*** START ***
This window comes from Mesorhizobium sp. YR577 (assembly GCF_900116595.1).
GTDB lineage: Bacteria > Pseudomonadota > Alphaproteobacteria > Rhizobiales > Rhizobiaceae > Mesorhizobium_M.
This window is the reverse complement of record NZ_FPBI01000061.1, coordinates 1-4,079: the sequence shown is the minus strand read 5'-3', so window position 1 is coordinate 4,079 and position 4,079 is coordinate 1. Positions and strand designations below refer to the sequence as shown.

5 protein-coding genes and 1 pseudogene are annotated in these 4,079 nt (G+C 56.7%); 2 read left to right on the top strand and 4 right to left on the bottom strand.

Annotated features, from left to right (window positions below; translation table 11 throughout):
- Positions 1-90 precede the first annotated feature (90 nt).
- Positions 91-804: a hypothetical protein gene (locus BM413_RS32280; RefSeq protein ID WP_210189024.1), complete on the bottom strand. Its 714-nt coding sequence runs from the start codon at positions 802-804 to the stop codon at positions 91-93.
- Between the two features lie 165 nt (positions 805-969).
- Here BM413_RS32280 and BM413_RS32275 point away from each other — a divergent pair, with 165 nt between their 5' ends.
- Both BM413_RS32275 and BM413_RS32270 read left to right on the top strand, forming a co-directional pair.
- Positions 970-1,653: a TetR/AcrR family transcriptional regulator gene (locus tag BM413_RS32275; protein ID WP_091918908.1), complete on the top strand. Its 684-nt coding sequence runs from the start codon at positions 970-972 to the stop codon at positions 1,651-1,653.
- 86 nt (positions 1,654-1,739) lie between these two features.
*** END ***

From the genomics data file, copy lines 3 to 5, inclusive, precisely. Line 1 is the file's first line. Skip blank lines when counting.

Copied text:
This window is the reverse complement of record NZ_FPBI01000061.1, coordinates 1-4,079: the sequence shown is the minus strand read 5'-3', so window position 1 is coordinate 4,079 and position 4,079 is coordinate 1. Positions and strand designations below refer to the sequence as shown.

5 protein-coding genes and 1 pseudogene are annotated in these 4,079 nt (G+C 56.7%); 2 read left to right on the top strand and 4 right to left on the bottom strand.

Annotated features, from left to right (window positions below; translation table 11 throughout):